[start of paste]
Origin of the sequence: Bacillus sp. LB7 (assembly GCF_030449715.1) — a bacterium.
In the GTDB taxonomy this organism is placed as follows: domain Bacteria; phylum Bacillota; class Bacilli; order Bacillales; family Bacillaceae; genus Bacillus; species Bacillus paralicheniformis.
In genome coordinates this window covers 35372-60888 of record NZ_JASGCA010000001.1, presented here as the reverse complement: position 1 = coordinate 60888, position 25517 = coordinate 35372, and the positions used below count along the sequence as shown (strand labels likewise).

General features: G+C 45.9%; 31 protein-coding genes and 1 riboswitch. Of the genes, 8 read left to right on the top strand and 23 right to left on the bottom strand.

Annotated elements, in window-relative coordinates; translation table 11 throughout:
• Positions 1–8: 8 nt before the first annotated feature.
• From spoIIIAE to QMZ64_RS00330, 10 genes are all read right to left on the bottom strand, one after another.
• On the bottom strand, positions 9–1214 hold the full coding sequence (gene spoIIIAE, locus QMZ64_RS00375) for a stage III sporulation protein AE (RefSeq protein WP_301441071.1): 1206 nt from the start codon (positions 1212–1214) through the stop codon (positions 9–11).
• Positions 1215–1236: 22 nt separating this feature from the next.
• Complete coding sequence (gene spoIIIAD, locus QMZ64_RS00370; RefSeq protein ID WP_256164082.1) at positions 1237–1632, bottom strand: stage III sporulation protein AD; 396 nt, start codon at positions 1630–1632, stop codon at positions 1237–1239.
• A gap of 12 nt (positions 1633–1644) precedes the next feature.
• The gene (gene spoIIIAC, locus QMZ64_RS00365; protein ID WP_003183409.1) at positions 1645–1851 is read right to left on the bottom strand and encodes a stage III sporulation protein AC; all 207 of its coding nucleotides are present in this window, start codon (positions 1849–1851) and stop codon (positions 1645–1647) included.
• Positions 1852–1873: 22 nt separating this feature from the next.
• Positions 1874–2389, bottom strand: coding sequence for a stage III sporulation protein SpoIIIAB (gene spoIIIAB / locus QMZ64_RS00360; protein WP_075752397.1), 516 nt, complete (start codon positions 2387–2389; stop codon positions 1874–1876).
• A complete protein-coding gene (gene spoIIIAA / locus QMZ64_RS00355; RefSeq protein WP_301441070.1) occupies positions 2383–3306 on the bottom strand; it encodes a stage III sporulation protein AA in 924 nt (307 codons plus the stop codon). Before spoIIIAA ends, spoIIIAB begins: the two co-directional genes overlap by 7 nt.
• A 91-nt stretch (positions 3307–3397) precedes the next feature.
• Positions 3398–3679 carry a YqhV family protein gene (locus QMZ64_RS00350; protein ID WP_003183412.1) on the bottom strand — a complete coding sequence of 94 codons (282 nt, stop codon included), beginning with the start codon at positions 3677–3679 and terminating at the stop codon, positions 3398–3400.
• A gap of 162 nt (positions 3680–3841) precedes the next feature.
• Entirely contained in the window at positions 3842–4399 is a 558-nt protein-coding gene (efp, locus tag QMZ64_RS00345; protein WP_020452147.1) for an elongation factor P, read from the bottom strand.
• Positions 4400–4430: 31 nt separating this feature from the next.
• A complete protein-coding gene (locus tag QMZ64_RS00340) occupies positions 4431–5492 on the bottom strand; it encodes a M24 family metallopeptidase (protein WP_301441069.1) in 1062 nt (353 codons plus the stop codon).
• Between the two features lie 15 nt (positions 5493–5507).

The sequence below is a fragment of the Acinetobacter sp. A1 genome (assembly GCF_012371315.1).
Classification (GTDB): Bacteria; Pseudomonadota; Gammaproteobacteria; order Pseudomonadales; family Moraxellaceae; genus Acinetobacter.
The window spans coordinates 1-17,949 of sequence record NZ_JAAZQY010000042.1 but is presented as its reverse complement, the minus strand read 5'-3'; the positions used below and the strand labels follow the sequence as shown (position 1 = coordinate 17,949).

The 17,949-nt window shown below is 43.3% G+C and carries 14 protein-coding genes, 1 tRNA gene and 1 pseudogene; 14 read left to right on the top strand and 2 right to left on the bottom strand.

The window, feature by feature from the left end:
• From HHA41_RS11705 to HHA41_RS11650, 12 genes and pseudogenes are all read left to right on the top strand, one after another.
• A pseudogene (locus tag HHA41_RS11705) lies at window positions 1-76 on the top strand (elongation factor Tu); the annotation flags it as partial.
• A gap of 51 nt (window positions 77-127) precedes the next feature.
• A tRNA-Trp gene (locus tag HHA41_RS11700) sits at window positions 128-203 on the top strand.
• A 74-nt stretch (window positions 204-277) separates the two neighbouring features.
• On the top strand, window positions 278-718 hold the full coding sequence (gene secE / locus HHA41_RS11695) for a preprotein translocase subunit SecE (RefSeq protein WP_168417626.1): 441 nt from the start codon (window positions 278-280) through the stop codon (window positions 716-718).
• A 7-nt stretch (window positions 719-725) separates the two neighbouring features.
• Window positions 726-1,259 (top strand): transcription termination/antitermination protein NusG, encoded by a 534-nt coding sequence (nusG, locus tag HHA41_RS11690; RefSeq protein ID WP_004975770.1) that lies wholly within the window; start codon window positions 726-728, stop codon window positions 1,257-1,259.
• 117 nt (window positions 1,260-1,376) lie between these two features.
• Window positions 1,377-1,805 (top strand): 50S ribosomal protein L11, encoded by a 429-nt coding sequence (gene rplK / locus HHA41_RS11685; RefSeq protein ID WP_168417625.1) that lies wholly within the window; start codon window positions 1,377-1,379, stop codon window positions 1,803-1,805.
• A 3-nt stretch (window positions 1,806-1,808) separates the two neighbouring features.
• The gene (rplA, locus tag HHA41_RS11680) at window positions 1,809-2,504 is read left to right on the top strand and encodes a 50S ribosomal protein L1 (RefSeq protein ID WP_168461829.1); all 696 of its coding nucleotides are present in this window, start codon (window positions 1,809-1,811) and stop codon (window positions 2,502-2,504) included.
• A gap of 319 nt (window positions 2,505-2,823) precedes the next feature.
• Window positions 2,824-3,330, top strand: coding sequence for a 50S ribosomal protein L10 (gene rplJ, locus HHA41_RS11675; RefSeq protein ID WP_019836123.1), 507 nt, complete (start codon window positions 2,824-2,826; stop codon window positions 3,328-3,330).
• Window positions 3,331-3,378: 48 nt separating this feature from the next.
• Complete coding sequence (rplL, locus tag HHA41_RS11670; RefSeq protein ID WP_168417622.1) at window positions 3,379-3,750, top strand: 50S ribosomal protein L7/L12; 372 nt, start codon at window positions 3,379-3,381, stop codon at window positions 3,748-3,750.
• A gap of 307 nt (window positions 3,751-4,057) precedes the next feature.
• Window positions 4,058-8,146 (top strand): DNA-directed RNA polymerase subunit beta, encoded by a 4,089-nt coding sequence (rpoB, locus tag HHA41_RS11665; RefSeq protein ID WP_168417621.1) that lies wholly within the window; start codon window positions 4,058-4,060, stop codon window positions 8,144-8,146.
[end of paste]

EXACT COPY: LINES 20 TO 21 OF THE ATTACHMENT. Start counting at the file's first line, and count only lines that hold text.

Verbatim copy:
• Positions 4400–4430: 31 nt separating this feature from the next.
• A complete protein-coding gene (locus tag QMZ64_RS00340) occupies positions 4431–5492 on the bottom strand; it encodes a M24 family metallopeptidase (protein WP_301441069.1) in 1062 nt (353 codons plus the stop codon).